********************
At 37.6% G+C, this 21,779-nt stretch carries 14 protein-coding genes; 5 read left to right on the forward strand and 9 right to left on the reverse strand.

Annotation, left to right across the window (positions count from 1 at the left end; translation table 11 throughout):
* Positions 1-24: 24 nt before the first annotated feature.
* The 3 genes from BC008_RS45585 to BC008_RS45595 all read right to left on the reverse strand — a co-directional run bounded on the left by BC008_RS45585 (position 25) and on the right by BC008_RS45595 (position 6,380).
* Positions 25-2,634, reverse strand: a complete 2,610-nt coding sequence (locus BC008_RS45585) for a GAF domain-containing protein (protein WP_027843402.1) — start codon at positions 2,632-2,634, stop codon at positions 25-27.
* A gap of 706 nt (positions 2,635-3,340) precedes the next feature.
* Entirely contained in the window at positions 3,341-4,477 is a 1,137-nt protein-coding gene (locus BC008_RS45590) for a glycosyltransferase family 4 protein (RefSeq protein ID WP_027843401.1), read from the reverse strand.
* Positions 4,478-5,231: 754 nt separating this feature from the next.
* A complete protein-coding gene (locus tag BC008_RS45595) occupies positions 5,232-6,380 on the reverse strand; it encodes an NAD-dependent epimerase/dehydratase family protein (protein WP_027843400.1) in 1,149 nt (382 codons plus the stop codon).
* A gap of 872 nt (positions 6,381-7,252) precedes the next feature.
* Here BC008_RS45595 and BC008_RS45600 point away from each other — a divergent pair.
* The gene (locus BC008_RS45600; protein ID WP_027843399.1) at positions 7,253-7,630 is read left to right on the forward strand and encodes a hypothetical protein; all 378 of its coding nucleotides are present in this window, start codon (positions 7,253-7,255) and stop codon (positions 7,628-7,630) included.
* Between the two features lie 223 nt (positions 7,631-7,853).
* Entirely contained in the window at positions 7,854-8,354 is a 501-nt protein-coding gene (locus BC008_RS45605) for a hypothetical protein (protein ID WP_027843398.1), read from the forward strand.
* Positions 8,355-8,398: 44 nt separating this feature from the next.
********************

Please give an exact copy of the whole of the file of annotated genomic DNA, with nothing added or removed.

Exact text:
At 37.6% G+C, this 21,779-nt stretch carries 14 protein-coding genes; 5 read left to right on the forward strand and 9 right to left on the reverse strand.

Annotation, left to right across the window (positions count from 1 at the left end; translation table 11 throughout):
* Positions 1-24: 24 nt before the first annotated feature.
* The 3 genes from BC008_RS45585 to BC008_RS45595 all read right to left on the reverse strand — a co-directional run bounded on the left by BC008_RS45585 (position 25) and on the right by BC008_RS45595 (position 6,380).
* Positions 25-2,634, reverse strand: a complete 2,610-nt coding sequence (locus BC008_RS45585) for a GAF domain-containing protein (protein WP_027843402.1) — start codon at positions 2,632-2,634, stop codon at positions 25-27.
* A gap of 706 nt (positions 2,635-3,340) precedes the next feature.
* Entirely contained in the window at positions 3,341-4,477 is a 1,137-nt protein-coding gene (locus BC008_RS45590) for a glycosyltransferase family 4 protein (RefSeq protein ID WP_027843401.1), read from the reverse strand.
* Positions 4,478-5,231: 754 nt separating this feature from the next.
* A complete protein-coding gene (locus tag BC008_RS45595) occupies positions 5,232-6,380 on the reverse strand; it encodes an NAD-dependent epimerase/dehydratase family protein (protein WP_027843400.1) in 1,149 nt (382 codons plus the stop codon).
* A gap of 872 nt (positions 6,381-7,252) precedes the next feature.
* Here BC008_RS45595 and BC008_RS45600 point away from each other — a divergent pair.
* The gene (locus BC008_RS45600; protein ID WP_027843399.1) at positions 7,253-7,630 is read left to right on the forward strand and encodes a hypothetical protein; all 378 of its coding nucleotides are present in this window, start codon (positions 7,253-7,255) and stop codon (positions 7,628-7,630) included.
* Between the two features lie 223 nt (positions 7,631-7,853).
* Entirely contained in the window at positions 7,854-8,354 is a 501-nt protein-coding gene (locus BC008_RS45605) for a hypothetical protein (protein ID WP_027843398.1), read from the forward strand.
* Positions 8,355-8,398: 44 nt separating this feature from the next.